Archive of films Ascent / Ascent
In this noteworthy and visually striking picture, a multimedia artist takes up the history and memories that form our internal essence and fill our souls. Walking a line between documentary and feature in her experimental movie, the director once again goes beyond the boundaries of cinema, pushing it into new territory.
In this noteworthy and visually striking picture, a multimedia artist takes up the history and memories that form our internal essence and fill our souls. A gray blanket of clouds nearly obscures our view of Mount Fuji, the sacred Japanese volcano with many faces. This experimental film draws on 4,500 distinct and diverse photographs from the past 150 years, offering a pictorial kaleidoscope that walks the line between documentary and feature and allows the director once again to push the boundaries of cinema. Climbing Mount Fuji represents a symbolic journey. Hikers on its contoured slopes once included Hiroshi, the deceased lover of a British woman who remembers him in an expressive monologue delivered over a stream of shifting images. In like manner, viewers can immerse themselves in the flow of Hiroshi’s thoughts and reflections, which mirror changes in how he perceives himself and the world; he comes to understand that the most important and fundamental things are often best seen from a distance. The director invites us to embark on a journey through our own internal landscape.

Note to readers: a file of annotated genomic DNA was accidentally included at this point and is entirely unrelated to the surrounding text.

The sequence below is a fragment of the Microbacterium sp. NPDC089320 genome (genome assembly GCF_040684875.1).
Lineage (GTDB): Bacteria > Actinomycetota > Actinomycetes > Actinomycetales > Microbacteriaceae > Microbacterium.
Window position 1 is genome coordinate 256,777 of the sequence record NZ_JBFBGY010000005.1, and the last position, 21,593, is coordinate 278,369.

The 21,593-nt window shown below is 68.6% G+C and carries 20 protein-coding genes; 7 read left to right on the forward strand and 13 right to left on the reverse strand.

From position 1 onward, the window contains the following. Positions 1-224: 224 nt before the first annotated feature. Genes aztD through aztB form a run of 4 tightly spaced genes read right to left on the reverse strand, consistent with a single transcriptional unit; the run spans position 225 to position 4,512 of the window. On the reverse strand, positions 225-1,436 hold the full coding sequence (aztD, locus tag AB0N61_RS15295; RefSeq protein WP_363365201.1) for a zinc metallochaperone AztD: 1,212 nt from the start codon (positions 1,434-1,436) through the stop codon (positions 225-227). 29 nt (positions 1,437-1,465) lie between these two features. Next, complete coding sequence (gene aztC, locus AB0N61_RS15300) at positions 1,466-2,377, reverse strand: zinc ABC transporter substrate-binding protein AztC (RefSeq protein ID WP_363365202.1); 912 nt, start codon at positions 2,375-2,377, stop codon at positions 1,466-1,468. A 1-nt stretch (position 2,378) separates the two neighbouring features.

About the director
Fiona Tan (b. 1966, Pekanbaru, Indonesia) graduated from the Gerrit Rietveld Academie and the Rijksakademie van beeldende kunsten, both in Amsterdam. Working primarily in film and photography, Tan is internationally renowned for her skillfully crafted installations, in which explorations of identity, memory, and history are key. In 2009 she represented the Netherlands at the Venice Biennale. Her work is exhibited in numerous international art collections, including the Tate Modern in London, Amsterdam’s Stedelijk Museum, Paris’s Centre Pompidou, and the New Museum in NYC. She debuted as director in 1997 with the doc May You Live in Interesting Times. Then came the feature History’s Future, which premiered at the 2015 Rotterdam IFF before hitting the festival circuit. Ascent is her second feature. Last year she received the Getty Research Institute’s Artist-in-Residence Grant to live and work in LA for 9 months.
About the film
Color, Black & White, DCP
|Nathalie Alonso Casale
Film Institution Rep.